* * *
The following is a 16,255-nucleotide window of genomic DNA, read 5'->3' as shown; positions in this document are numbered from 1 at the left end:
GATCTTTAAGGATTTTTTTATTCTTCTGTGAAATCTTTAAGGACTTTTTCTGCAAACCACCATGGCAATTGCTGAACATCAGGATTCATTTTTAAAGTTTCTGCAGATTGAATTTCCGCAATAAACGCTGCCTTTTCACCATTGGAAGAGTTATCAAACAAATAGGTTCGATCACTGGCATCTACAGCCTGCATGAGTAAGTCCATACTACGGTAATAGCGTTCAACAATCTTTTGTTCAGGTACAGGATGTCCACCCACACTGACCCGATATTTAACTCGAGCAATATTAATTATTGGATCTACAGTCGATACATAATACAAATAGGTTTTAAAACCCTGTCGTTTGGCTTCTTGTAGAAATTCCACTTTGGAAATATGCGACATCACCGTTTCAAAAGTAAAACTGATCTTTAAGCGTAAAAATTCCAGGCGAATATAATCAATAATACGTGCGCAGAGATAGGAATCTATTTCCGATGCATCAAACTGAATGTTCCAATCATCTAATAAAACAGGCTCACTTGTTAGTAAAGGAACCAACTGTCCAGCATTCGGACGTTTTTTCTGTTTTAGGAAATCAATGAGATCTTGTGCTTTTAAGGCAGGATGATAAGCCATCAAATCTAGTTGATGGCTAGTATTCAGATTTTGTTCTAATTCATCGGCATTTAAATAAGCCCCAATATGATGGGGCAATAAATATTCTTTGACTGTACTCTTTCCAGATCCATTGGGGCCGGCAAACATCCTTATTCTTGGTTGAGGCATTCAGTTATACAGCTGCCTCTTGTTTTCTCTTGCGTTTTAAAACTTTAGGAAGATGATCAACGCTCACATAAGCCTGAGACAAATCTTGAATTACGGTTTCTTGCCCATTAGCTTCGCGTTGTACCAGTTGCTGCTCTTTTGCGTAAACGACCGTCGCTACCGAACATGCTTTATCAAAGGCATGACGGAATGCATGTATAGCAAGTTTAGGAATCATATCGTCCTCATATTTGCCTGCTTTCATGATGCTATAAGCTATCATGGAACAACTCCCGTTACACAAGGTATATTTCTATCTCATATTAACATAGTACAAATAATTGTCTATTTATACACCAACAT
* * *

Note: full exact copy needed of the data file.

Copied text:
The following is a 16,255-nucleotide window of genomic DNA, read 5'->3' as shown; positions in this document are numbered from 1 at the left end:
GATCTTTAAGGATTTTTTTATTCTTCTGTGAAATCTTTAAGGACTTTTTCTGCAAACCACCATGGCAATTGCTGAACATCAGGATTCATTTTTAAAGTTTCTGCAGATTGAATTTCCGCAATAAACGCTGCCTTTTCACCATTGGAAGAGTTATCAAACAAATAGGTTCGATCACTGGCATCTACAGCCTGCATGAGTAAGTCCATACTACGGTAATAGCGTTCAACAATCTTTTGTTCAGGTACAGGATGTCCACCCACACTGACCCGATATTTAACTCGAGCAATATTAATTATTGGATCTACAGTCGATACATAATACAAATAGGTTTTAAAACCCTGTCGTTTGGCTTCTTGTAGAAATTCCACTTTGGAAATATGCGACATCACCGTTTCAAAAGTAAAACTGATCTTTAAGCGTAAAAATTCCAGGCGAATATAATCAATAATACGTGCGCAGAGATAGGAATCTATTTCCGATGCATCAAACTGAATGTTCCAATCATCTAATAAAACAGGCTCACTTGTTAGTAAAGGAACCAACTGTCCAGCATTCGGACGTTTTTTCTGTTTTAGGAAATCAATGAGATCTTGTGCTTTTAAGGCAGGATGATAAGCCATCAAATCTAGTTGATGGCTAGTATTCAGATTTTGTTCTAATTCATCGGCATTTAAATAAGCCCCAATATGATGGGGCAATAAATATTCTTTGACTGTACTCTTTCCAGATCCATTGGGGCCGGCAAACATCCTTATTCTTGGTTGAGGCATTCAGTTATACAGCTGCCTCTTGTTTTCTCTTGCGTTTTAAAACTTTAGGAAGATGATCAACGCTCACATAAGCCTGAGACAAATCTTGAATTACGGTTTCTTGCCCATTAGCTTCGCGTTGTACCAGTTGCTGCTCTTTTGCGTAAACGACCGTCGCTACCGAACATGCTTTATCAAAGGCATGACGGAATGCATGTATAGCAAGTTTAGGAATCATATCGTCCTCATATTTGCCTGCTTTCATGATGCTATAAGCTATCATGGAACAACTCCCGTTACACAAGGTATATTTCTATCTCATATTAACATAGTACAAATAATTGTCTATTTATACACCAACAT